Genetic polymorphisms of the methylenetetrahydrofolate reductase gene, plasma folate levels and breast cancer susceptibility: a case-control study in Taiwan.Carcinogenesis. 2006 Nov; 27(11):2295-300.C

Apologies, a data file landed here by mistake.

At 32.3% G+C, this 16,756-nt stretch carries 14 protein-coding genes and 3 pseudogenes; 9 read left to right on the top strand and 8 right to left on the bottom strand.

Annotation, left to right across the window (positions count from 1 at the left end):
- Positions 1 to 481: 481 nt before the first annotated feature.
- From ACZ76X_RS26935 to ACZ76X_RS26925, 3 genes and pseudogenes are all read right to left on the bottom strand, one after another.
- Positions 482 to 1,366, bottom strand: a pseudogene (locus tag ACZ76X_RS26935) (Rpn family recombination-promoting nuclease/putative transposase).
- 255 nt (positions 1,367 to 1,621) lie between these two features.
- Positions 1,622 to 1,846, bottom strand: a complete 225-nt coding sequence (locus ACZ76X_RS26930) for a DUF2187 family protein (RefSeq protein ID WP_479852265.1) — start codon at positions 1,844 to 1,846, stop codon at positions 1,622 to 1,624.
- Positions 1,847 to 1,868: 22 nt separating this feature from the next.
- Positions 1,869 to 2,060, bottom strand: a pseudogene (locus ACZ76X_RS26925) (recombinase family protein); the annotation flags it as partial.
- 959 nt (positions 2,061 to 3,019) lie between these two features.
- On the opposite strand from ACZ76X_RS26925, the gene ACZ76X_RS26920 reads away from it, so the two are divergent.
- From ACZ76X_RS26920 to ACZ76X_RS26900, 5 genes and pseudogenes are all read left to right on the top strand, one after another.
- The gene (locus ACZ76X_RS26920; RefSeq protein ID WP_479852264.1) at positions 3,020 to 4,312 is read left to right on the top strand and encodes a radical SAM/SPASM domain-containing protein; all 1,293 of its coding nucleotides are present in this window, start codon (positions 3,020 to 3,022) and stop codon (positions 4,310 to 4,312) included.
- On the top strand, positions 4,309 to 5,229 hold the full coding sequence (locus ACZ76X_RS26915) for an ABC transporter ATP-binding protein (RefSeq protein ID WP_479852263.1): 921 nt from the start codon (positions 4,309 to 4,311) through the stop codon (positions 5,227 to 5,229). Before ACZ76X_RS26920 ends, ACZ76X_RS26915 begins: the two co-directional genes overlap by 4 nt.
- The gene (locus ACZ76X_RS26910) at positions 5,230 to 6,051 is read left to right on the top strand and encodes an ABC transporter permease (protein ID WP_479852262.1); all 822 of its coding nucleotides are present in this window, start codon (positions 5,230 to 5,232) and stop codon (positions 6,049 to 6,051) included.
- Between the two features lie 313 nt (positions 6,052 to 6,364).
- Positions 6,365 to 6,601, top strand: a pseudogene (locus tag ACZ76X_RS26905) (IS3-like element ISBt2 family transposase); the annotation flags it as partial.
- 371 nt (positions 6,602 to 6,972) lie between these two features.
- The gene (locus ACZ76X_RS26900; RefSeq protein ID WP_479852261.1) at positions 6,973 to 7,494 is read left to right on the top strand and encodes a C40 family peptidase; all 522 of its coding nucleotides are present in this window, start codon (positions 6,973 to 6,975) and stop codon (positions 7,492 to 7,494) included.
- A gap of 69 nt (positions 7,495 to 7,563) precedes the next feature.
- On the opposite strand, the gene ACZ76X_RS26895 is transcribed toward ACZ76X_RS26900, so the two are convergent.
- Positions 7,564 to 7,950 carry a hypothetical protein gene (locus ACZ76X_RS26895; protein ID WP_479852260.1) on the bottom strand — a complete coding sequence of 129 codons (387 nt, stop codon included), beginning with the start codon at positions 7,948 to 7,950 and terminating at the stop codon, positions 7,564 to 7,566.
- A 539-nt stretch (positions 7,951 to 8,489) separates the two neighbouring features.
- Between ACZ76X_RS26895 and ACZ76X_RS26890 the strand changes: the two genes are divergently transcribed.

Methylenetetrahydrofolate reductase (MTHFR) balances the pool of folate coenzymes in one-carbon metabolism for DNA synthesis and methylation, both are implicated in carcinogenesis. Two common variants in the MTHFR gene (C677T and A1298C) have been associated with reduced enzyme activity, thereby making MTHFR polymorphisms a potential candidate cancer-predisposing factor. To evaluate the C677T and A1298C functional polymorphisms in the MTHFR gene and their associations with breast cancer risk, as well as the potential modifying effect by plasma folate status on the MTHFR-associated risk, a hospital-based case-control study was conducted on a Taiwanese population consisting of 146 histologically confirmed incident breast cancer cases and their 285 age-matched controls without a history of cancer. A PCR-RFLP method was used for MTHFR polymorphism genotyping and RIA was used to measure the plasma folate. Statistical evaluations were performed using logistic regression analysis. The plasma folate level was inversely associated with breast cancer risk with an adjusted odds ratio (OR) of 0.52 [95% confidence interval (CI): 0.26-1.05] observed among women who were in the highest plasma folate tertile. The MTHFR 677T and 1298C variant alleles were associated with decreased risk for breast cancer [adjusted ORs were 0.81 (95% CI: 0.54-1.21) and 0.57 (95% CI: 0.36-0.89) for 677CT + TT genotypes and 1298AC + CC genotypes, respectively]. Furthermore, compound heterozygote and homozygote variants (677CT + TT and 1298AC + CC) had greater reduced risk (adjusted OR: 0.11, 95% CI: 0.03-0.43) among women with lower plasma folate levels. These results provide support for the important role of folate metabolism in breast tumorigenesis. Further mechanistic studies are warranted to investigate how MTHFR combined genotypes exert their effect on cancer susceptibility.